Friday, November 27, 2015

5 Pro Tips for Choosing the Perfect Watercolor Paper

As black Friday deals swirl around me and all of the possibilities exist for me to buy buy buy. However, there is only one thing I want.


I need to restock on watercolor and inking friendly paper and that stuff is expensive!

I'm not above drawing on non-traditional papers. Napkins, sketchbooks with filmsy paper, cardstock, the backs of movie posters (if you ever get the chance to draw with ink on glossy photo paper, do it. That paper soaks it up in such an interesting way.)

But sometimes, you just need decent paper to get your ideas out and have them be *clears throat* presentable. Especially if you are selling the artwork afterwards.

So here are my 5 Tips for choosing your perfect watercolor paper.

1) The Heavier the Weight, the Better the Paper

On the front of a package of paper you'll often find a number like " 60lbs." 

Ideally, for watercolor paper, you want to aim for 140lbs paper.

140lbs and higher can handle multiple washes without buckling.

2) Cold Press vs Hot Press

Either paper option is good for painting on. The difference is, do you want a smooth surface or a textured surface to work on?

When I watercolor I prefer the extra texture of Coldpress paper.
When I ink I prefer the smoothness of HotPress paper.

So, do you want clean, smooth, graphic lines in your work? Or a more textured/ grunge look? Up to you.

3) Blocks vs Loose Leaf vs Sketchbook

When you go out to buy water color paper  you'll notice it comes in three main varieties.

  1. Blocks
  2. Sketchbooks
  3. By the Sheet
Each one has it's own benefits, and it really depends on what you prefer, but I'll let you know the main highlights.


What are those?
Block watercolor paper is the whole stack sealed together at the edges by wax or plastic.

It keeps your painting stretched and ready to work on. It tends to keep really wet paintings from buckling.

This style is my favorite because it is the happy medium between the quality of "by the sheet" paper and the mobility of sketchbooks.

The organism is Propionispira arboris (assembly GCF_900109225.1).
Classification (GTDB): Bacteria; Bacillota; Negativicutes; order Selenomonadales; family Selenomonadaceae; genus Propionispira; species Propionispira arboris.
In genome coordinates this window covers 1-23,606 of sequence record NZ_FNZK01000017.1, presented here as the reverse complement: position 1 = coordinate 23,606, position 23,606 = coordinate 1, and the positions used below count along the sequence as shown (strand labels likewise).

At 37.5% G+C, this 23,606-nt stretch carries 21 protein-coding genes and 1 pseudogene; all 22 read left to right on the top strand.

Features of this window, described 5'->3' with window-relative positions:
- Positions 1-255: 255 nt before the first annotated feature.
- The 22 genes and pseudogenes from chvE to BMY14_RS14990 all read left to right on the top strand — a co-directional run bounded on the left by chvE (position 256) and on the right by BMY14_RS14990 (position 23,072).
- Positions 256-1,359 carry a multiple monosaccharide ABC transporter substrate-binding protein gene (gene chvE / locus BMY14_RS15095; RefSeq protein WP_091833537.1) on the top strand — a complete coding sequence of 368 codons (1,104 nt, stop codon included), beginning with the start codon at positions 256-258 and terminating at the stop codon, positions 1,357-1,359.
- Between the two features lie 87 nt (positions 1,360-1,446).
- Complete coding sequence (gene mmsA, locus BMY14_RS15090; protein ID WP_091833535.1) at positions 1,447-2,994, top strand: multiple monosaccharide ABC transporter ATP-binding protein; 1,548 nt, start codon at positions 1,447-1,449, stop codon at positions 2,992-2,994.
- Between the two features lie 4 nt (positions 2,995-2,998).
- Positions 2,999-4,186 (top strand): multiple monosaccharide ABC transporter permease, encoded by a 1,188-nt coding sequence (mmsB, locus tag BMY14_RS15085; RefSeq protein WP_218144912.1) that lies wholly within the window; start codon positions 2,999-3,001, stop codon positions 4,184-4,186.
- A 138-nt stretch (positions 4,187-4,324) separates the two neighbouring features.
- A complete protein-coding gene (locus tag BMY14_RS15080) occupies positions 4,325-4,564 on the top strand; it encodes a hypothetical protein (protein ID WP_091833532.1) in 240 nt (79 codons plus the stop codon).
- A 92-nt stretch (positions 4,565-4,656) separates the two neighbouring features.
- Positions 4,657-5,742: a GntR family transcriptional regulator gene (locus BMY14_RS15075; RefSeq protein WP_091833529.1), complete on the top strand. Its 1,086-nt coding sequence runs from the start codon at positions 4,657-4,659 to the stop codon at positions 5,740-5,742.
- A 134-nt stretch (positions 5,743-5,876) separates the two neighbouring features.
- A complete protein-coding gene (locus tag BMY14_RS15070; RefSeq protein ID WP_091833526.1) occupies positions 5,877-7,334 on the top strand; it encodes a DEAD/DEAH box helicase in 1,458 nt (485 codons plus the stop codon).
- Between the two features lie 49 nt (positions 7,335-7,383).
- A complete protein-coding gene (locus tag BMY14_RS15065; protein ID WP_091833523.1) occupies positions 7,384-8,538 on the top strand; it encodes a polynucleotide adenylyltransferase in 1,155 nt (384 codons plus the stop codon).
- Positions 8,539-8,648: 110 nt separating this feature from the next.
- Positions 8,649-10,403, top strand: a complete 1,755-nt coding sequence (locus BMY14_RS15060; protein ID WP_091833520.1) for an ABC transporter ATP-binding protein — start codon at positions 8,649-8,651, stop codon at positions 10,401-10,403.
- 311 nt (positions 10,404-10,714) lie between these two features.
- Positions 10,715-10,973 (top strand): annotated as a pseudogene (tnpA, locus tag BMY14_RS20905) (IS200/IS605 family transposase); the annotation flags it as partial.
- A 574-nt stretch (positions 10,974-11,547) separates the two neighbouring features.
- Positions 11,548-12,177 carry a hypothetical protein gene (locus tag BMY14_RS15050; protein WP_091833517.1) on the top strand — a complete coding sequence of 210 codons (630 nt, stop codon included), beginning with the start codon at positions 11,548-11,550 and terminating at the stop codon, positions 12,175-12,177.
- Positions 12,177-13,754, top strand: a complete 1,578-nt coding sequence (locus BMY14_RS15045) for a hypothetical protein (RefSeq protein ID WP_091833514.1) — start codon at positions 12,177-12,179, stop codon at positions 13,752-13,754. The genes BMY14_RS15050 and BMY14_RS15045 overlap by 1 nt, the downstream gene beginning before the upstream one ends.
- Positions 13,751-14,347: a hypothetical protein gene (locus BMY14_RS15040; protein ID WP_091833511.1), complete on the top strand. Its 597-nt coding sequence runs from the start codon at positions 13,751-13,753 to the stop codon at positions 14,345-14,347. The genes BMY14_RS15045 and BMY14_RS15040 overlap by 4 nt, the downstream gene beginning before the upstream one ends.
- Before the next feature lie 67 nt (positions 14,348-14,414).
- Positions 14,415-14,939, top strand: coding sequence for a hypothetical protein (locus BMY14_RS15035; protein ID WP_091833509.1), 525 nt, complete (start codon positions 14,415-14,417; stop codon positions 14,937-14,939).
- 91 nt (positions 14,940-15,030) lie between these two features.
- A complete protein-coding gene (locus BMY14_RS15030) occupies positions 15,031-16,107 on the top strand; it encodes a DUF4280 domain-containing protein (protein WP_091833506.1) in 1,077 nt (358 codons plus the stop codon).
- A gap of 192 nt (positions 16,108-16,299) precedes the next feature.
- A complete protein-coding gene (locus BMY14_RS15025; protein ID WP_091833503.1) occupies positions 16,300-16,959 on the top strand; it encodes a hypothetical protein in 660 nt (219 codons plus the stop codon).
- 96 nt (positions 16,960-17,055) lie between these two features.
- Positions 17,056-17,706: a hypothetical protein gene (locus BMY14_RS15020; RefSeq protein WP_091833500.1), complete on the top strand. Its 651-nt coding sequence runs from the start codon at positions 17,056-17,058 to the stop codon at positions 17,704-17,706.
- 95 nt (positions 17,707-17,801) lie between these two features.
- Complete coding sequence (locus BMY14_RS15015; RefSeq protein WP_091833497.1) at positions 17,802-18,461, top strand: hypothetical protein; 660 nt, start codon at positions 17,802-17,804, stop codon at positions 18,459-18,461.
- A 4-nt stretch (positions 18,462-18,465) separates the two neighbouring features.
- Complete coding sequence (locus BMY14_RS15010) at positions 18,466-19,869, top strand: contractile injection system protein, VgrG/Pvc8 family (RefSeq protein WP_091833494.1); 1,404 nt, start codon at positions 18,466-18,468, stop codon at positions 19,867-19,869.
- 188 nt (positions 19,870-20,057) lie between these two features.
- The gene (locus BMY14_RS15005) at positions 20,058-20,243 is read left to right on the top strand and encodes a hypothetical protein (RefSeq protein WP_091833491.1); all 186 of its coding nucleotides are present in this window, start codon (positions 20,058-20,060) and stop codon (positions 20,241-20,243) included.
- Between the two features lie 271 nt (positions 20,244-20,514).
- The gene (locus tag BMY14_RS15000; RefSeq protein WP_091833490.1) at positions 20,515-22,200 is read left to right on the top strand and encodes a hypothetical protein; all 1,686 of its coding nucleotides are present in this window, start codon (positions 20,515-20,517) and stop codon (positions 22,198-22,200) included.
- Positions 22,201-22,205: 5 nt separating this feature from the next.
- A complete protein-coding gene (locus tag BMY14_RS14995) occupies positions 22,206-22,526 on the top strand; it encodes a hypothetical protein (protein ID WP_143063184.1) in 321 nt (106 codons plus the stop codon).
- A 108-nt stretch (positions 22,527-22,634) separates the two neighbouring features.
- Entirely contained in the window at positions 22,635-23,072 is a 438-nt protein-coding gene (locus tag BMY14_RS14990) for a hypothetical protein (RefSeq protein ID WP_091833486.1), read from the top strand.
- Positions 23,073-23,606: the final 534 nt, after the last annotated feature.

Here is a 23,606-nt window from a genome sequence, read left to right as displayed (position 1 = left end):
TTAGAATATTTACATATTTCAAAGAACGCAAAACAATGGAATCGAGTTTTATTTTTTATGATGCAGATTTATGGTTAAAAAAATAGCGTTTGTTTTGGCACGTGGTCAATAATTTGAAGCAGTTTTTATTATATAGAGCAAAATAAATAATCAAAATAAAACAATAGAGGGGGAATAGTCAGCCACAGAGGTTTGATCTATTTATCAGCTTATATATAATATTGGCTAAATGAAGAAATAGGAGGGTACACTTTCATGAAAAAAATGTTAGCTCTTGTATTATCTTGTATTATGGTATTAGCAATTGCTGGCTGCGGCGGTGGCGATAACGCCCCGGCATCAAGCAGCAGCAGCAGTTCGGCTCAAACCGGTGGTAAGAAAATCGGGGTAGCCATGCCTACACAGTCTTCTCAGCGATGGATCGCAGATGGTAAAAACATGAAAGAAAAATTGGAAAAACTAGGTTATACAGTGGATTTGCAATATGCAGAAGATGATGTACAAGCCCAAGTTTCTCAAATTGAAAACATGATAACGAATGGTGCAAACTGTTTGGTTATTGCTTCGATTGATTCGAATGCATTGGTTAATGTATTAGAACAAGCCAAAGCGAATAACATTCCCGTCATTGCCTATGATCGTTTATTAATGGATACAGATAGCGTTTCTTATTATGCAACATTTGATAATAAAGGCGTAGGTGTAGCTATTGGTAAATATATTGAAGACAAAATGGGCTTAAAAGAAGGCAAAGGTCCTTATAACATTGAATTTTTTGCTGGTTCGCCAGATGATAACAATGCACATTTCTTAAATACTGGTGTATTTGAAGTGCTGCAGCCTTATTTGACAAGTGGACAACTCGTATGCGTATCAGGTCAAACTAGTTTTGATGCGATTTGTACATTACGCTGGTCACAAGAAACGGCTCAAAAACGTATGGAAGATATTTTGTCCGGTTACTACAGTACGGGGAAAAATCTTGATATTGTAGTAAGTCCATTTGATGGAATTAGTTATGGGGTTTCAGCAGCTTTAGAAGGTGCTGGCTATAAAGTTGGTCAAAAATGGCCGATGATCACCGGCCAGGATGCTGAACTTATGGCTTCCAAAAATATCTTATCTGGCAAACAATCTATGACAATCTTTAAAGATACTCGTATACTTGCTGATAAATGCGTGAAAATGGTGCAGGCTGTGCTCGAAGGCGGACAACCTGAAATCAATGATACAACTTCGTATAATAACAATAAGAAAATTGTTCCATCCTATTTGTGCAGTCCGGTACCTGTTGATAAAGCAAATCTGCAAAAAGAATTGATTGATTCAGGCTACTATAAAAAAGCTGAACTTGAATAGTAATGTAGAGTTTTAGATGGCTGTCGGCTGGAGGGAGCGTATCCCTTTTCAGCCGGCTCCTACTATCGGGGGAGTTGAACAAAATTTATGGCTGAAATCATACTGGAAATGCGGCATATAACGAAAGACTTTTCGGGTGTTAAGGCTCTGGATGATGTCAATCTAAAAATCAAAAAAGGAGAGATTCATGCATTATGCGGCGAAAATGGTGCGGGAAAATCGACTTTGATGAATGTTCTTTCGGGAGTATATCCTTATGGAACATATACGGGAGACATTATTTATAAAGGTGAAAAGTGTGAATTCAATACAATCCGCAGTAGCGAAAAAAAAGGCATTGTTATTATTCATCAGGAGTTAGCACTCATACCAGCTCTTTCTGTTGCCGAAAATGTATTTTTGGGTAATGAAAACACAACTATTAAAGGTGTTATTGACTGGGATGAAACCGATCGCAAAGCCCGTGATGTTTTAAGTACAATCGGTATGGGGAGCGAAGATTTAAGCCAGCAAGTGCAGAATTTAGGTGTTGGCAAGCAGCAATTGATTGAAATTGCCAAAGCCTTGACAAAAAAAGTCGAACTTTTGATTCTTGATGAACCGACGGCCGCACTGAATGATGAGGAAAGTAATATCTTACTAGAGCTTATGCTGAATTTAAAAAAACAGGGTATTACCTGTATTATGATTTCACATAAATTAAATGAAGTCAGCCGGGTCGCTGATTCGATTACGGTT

You do have to work one sheet at a time for the most part. You have to slice off the top sheet to get to the next one. So if you like to bounce around from project to project, this might not be the best choice for you.


If you like to travel a lot while you're creating, this style will protect your work with it's covers. 

The quality of the paper tends to not be as great as the blocks or by the sheet.

By the Sheet

This come is far bigger sizes than either the blocks or the sketchbooks, so you have the freedom to create something large scale. 

Down side
This tends to be the priciest option

4) Trusted Brands

If you have the opportunity to get your hands on these brands you can trust them. I've used them for years and have always been happy with the quality of paper.

My top choice for quality is always  Arches Watercolor paper.

I have yet to meet a paper better suited to my (often over-saturated with paint and water) style.

However, is it pricey. So I only ever buy it when It's on sale, or I manage to find a coupon.

The brand that Isn't as pricey, but still has great paper is Canson. 

I can't be as violent with my process on their paper, but it does hold up well and I always enjoy working on it. 

5)  Where to find this goodness

There are a few stores that are my go-to for art supplies, but here are my favorites, and you can purchase online if you need to.

  1. Jerry's Art-o-Rama
  2. Dick Blick Art Supplies
  3. AC Moore
  4. Micheal's
  5. Joann Fabrics and more


Hopefully you'll find this helpful, and let me know if you have any other tips to add


Friday, November 20, 2015

A Shift in Focus

Hello Blogger land.

I haven't had anything to share over here in a looooong time, which mostly has to do with my focus on my Horror Blog. That, and I've been writing my novel (finally!!) and I just haven't been doing anything in the art and design world for a good erm... two years pretty much.